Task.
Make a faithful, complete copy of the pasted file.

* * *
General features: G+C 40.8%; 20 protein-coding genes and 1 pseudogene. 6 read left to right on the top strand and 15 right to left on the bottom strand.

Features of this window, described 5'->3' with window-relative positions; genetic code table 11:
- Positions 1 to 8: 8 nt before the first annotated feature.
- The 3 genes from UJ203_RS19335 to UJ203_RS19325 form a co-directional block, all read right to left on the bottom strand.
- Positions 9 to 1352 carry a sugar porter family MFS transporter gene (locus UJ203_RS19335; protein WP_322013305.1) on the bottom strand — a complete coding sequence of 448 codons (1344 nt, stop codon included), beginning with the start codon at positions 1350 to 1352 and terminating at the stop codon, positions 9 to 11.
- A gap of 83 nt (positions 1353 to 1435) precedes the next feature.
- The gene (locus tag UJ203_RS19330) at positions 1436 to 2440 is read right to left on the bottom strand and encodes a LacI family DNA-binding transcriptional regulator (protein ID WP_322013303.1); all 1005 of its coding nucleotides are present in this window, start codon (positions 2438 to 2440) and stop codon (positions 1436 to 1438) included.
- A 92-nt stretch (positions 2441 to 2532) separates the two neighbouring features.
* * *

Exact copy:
General features: G+C 40.8%; 20 protein-coding genes and 1 pseudogene. 6 read left to right on the top strand and 15 right to left on the bottom strand.

Features of this window, described 5'->3' with window-relative positions; genetic code table 11:
- Positions 1 to 8: 8 nt before the first annotated feature.
- The 3 genes from UJ203_RS19335 to UJ203_RS19325 form a co-directional block, all read right to left on the bottom strand.
- Positions 9 to 1352 carry a sugar porter family MFS transporter gene (locus UJ203_RS19335; protein WP_322013305.1) on the bottom strand — a complete coding sequence of 448 codons (1344 nt, stop codon included), beginning with the start codon at positions 1350 to 1352 and terminating at the stop codon, positions 9 to 11.
- A gap of 83 nt (positions 1353 to 1435) precedes the next feature.
- The gene (locus tag UJ203_RS19330) at positions 1436 to 2440 is read right to left on the bottom strand and encodes a LacI family DNA-binding transcriptional regulator (protein ID WP_322013303.1); all 1005 of its coding nucleotides are present in this window, start codon (positions 2438 to 2440) and stop codon (positions 1436 to 1438) included.
- A 92-nt stretch (positions 2441 to 2532) separates the two neighbouring features.